The woman nipped the small clothes up. She was rosy with the wind, and round-armed, with wisps of grey-brown hair straggling from her cap. "Here's a rade o' scoundrels," she said to the peg box. "A-ligging and a-laiking, while us poor folk go to work. Well, I's counted shirts."

". . . one for t' rider and one for t' horse and one for t' boatman, for to row me across..."

The boy was crouching by a puddle, frothing his toy in it.

Fiercely, the woman pegged the washing out: smock, petticoat, shirt, breeches, smock. All dancing in the wind. Kit tweaked the breeches by the strings. "Here's thy chance," he said to them. "Do as I would."

"Huh," said the woman, but her shoulders quirked. "Would yer go to be hanged?

"Not I. And yet die bravely in a dance," he said.

Another woman looked out through the door. "Eh, Bet, what's to do?"

"A tain and his tally come a-begging. Lunish folk. Got besoms."

"Has they pins? We's short." She came out on the doorstep, flapping her apron. She was small and crumpled, with a smear of soap on her brow. Looking at the travellers, up and down, she said, "If it's guising, yer a bit few."

"A sword and a bush," said Kit.

"And late."

"The ways are very muddy," said Kit.

"And our shoes are very thin," said Thea.

"When's Lightfast i' Lune, then? Come May?" The woman with the basket looked at Thea. "Where's crown? Is t' wren in yer pocket, then?"

"Under her apron," said the woman at the door.

"Whisht," said the other. "Ista lad then? Or Ashes?"

"Turns," said Thea. "Whichever comes in next. Burnt Eldins."

"Aye well, if it's Eldins, yer first foot," said the woman at the door, relenting. "Not see'd Arrish lads as yet." Quirking at Kit: "What's he?"

Kit turned and shrank and darkened. The witch looked out through him, and cocked her shrewd black eye. Muck, said her mincing, and grubs, said her peck. Watching, Thea felt a thrill of uneasy laughter. He had Morag to the very nails. "The blood I brew, the bones I crack, I bear the childer on my back." The little girls watched, the rope slack, their faces uncertain. He clawed his hands at them and waggled.

The brown girl's thumb went in her mouth; she clung to her sister's apron. But the little dark one said, "Yer not a witch."

"Who said?" He swung the little dark thing in the air, and clapped her in the empty basket, shrieking delight.

Thea rounded on him, ranting in high style. It was her turn for Burnt Eldins; she had the coat. "Wha comes on stones?"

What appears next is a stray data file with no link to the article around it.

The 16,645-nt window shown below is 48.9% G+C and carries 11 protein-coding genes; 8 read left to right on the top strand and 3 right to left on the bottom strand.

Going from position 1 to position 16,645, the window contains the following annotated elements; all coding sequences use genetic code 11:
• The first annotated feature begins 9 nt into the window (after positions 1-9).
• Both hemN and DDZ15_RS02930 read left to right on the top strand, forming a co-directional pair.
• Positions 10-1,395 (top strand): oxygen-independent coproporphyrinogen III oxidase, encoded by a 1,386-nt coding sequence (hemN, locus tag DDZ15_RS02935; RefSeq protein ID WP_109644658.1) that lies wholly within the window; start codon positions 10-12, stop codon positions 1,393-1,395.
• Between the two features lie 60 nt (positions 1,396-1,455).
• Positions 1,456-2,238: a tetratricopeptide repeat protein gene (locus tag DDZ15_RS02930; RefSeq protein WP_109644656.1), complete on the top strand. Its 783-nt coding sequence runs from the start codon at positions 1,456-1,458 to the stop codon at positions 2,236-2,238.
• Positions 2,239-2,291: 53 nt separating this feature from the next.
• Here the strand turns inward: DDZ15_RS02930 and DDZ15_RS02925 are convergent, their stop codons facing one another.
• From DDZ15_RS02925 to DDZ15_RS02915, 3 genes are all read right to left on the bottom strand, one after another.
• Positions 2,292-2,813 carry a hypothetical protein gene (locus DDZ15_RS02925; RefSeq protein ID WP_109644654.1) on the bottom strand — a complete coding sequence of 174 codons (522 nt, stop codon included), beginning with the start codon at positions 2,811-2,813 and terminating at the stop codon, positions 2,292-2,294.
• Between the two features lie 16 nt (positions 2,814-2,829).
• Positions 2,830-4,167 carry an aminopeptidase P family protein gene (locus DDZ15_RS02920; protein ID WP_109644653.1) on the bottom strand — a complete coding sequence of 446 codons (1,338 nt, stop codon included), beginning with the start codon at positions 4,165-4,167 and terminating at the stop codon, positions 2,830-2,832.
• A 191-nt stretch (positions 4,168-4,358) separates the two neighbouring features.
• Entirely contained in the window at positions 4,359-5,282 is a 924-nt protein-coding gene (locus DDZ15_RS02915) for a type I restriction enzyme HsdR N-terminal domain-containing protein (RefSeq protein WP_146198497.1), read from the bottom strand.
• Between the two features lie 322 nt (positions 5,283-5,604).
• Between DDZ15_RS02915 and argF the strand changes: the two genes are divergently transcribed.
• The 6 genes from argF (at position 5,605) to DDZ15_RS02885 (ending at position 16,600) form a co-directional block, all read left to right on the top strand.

"Awd Crowdybones."

"What's that ye've got?"

"I's getting eldins for to boil me pot." Lantern and thornbush, like Mall-i'-th'-Moon.

"Wha's give thee leave to cut my wood?"

"Me glass and me riddle, they told me I could."

"All but nine, they may not go:

The alder, the elder, the ash and the sloe,
The witchtree, the whitethorn, the hazel and oak:
Break one of their branches, and down with a stroke."

"That's eight."

Thump, went the basket. Thump. And the girl peeked out, with her hair all tumbled, rough as juniper, her eyes as blue.

Thea whirled on her heel. "Burnt Eldins is youngest of all of the nine, I see by her stockins you've hung on the line."

"I's not been etten yet," said the girl. "It's all right, Tilda. Thou can look."

Kit crouched malefically. "Blood and bones, I'll crack, I'll crack, and fell and hair will patch me back. Eyes to me ravens, and breath to me bread, and fat for a candle to light me to bed."

Thea drew her sword of air.

"Take a broom," said Kit softly. "Plays better."

"Ah. Right then." Thea cleared her throat and struck a penny-plain bold stance. "Wha brings thee down but Hallycrown?" Turn and turn, they rimed.

"My tower's where thou'lt never find."

"They's left me a thread, and I walk and I wind." Round in merrills in the mud, she trod.

"I's ower t'riddles and back o' Cawd Law."

"They's spinned me a clew and I's under thy wall." Thea ducked the clothesline.

"I's snecked t'door, thou shan't come in." All a-twitter.

"Brock turns locks and lifts thy pin."

"What's within but mirk and mist?"

"But I's a sun frae Mally's kist." She upraised a withered apple-john.

"Here comes my ravens to peck out thine eyes."

"And here comes my chopper, for to make 'em mince pies."